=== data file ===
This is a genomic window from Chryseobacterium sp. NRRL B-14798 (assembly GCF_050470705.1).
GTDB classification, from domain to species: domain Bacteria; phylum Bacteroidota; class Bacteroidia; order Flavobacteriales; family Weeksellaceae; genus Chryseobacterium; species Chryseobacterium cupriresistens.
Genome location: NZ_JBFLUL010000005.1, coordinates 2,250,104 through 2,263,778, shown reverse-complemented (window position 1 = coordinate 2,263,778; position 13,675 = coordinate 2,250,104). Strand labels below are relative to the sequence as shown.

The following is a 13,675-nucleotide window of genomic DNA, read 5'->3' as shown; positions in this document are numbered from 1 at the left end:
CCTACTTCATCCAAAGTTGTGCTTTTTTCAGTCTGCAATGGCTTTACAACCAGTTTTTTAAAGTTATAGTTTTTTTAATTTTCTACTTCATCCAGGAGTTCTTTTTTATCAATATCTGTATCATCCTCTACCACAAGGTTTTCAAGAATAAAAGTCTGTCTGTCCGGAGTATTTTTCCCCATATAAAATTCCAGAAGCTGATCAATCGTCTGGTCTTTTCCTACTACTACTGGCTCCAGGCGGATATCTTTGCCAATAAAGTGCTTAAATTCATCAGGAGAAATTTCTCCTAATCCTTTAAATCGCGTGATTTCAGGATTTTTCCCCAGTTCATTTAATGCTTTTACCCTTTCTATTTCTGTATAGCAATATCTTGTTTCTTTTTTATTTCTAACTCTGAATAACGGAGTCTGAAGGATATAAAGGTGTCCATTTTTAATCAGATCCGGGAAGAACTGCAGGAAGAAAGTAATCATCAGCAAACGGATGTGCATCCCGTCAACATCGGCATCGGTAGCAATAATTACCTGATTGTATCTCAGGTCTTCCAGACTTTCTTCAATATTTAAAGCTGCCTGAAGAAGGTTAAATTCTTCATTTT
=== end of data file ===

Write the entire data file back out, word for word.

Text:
This is a genomic window from Chryseobacterium sp. NRRL B-14798 (assembly GCF_050470705.1).
GTDB classification, from domain to species: domain Bacteria; phylum Bacteroidota; class Bacteroidia; order Flavobacteriales; family Weeksellaceae; genus Chryseobacterium; species Chryseobacterium cupriresistens.
Genome location: NZ_JBFLUL010000005.1, coordinates 2,250,104 through 2,263,778, shown reverse-complemented (window position 1 = coordinate 2,263,778; position 13,675 = coordinate 2,250,104). Strand labels below are relative to the sequence as shown.

The following is a 13,675-nucleotide window of genomic DNA, read 5'->3' as shown; positions in this document are numbered from 1 at the left end:
CCTACTTCATCCAAAGTTGTGCTTTTTTCAGTCTGCAATGGCTTTACAACCAGTTTTTTAAAGTTATAGTTTTTTTAATTTTCTACTTCATCCAGGAGTTCTTTTTTATCAATATCTGTATCATCCTCTACCACAAGGTTTTCAAGAATAAAAGTCTGTCTGTCCGGAGTATTTTTCCCCATATAAAATTCCAGAAGCTGATCAATCGTCTGGTCTTTTCCTACTACTACTGGCTCCAGGCGGATATCTTTGCCAATAAAGTGCTTAAATTCATCAGGAGAAATTTCTCCTAATCCTTTAAATCGCGTGATTTCAGGATTTTTCCCCAGTTCATTTAATGCTTTTACCCTTTCTATTTCTGTATAGCAATATCTTGTTTCTTTTTTATTTCTAACTCTGAATAACGGAGTCTGAAGGATATAAAGGTGTCCATTTTTAATCAGATCCGGGAAGAACTGCAGGAAGAAAGTAATCATCAGCAAACGGATGTGCATCCCGTCAACATCGGCATCGGTAGCAATAATTACCTGATTGTATCTCAGGTCTTCCAGACTTTCTTCAATATTTAAAGCTGCCTGAAGAAGGTTAAATTCTTCATTTT